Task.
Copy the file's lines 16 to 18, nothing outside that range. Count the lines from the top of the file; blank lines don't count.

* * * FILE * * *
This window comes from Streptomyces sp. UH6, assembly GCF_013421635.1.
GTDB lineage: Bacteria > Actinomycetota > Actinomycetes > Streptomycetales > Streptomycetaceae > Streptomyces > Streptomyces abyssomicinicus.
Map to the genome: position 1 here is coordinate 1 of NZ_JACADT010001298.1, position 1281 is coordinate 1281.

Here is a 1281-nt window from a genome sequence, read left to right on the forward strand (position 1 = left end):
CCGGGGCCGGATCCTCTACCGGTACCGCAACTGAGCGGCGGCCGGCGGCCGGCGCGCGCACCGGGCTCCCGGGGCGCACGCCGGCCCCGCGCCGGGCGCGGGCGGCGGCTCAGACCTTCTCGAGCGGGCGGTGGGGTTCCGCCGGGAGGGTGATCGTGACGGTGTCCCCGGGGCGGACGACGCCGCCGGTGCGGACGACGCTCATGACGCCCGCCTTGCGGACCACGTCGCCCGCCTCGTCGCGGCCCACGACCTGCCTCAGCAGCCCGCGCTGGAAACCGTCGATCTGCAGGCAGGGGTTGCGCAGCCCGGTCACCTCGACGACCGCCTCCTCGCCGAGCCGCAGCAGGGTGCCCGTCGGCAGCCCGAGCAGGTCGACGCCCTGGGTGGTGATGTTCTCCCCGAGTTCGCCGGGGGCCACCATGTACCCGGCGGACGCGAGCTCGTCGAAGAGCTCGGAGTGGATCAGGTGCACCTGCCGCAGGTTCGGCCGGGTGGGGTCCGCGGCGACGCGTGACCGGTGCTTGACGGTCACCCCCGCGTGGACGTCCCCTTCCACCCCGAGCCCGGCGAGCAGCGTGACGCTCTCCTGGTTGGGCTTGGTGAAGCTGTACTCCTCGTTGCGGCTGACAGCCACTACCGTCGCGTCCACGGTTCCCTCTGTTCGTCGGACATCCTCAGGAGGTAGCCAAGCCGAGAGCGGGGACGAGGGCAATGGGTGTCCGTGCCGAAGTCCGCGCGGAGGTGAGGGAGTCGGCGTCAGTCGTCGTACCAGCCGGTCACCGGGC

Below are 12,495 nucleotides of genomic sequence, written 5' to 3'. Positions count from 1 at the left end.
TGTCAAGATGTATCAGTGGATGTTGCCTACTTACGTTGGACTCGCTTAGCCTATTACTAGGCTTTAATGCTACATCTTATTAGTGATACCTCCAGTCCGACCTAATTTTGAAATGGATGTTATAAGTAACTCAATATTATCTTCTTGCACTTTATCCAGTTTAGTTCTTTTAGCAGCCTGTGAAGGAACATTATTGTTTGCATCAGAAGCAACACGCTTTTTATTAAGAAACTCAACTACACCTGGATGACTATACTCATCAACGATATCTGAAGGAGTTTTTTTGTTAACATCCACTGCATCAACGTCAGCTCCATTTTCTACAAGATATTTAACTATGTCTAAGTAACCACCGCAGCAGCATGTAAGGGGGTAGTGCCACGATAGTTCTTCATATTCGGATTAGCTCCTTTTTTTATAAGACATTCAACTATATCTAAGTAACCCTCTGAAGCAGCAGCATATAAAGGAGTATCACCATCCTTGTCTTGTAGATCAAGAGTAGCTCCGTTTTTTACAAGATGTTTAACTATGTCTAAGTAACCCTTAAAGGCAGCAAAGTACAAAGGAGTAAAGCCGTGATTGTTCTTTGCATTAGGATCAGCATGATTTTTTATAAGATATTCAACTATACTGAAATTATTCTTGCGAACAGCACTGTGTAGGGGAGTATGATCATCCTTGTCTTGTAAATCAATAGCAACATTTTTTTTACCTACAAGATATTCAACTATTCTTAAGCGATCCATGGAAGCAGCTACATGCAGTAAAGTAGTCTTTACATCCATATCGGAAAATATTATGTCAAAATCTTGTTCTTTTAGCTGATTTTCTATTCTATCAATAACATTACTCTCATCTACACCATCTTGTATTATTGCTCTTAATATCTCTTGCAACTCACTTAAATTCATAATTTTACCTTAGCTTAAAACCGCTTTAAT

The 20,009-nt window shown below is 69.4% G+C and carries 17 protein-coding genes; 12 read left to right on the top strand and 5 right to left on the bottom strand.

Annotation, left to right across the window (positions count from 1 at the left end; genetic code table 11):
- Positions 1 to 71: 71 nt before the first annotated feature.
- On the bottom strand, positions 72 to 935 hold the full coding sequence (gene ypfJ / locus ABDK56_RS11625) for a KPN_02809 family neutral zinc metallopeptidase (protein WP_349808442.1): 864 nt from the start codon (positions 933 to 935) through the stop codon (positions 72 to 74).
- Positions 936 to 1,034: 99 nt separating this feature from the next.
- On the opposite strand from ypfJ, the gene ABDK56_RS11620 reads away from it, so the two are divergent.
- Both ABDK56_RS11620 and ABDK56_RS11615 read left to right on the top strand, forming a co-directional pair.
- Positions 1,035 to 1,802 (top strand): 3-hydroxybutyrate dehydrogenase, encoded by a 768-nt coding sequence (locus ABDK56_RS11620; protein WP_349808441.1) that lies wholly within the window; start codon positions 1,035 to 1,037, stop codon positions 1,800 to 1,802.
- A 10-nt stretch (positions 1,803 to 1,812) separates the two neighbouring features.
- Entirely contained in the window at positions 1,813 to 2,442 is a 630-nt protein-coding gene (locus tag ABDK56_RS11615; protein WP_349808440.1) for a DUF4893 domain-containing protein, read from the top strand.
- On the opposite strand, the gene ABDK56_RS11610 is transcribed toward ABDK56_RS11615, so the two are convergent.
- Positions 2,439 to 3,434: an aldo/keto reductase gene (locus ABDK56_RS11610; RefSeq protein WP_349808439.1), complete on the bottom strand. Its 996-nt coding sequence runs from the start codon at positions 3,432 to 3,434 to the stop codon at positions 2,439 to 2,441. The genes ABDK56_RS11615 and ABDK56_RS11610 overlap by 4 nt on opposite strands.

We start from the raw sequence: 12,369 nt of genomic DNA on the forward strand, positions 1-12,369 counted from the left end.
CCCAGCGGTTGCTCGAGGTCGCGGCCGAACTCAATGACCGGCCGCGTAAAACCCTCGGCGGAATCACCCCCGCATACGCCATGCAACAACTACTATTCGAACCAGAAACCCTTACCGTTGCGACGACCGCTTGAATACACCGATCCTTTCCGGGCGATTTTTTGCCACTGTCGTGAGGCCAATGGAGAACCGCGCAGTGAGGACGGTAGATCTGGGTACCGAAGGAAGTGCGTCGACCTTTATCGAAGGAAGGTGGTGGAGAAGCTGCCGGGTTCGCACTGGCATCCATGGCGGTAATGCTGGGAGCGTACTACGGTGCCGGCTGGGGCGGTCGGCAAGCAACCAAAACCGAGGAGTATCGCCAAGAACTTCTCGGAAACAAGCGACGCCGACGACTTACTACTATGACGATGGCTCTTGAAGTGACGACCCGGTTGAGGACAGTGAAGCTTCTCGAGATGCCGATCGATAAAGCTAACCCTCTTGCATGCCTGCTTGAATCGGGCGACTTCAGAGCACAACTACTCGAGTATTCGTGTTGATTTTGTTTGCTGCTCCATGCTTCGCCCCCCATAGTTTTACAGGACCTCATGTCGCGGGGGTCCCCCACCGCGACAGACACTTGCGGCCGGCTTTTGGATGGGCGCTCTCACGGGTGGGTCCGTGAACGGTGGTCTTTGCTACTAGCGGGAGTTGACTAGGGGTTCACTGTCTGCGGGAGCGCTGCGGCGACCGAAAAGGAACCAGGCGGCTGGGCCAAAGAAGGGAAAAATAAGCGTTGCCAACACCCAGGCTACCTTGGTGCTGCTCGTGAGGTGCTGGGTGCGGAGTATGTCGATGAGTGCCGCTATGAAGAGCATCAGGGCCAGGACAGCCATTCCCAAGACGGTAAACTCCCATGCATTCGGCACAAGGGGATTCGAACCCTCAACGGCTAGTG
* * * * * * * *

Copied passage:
- A 10-nt stretch (positions 1,803 to 1,812) separates the two neighbouring features.
- Entirely contained in the window at positions 1,813 to 2,442 is a 630-nt protein-coding gene (locus tag ABDK56_RS11615; protein WP_349808440.1) for a DUF4893 domain-containing protein, read from the top strand.
- On the opposite strand, the gene ABDK56_RS11610 is transcribed toward ABDK56_RS11615, so the two are convergent.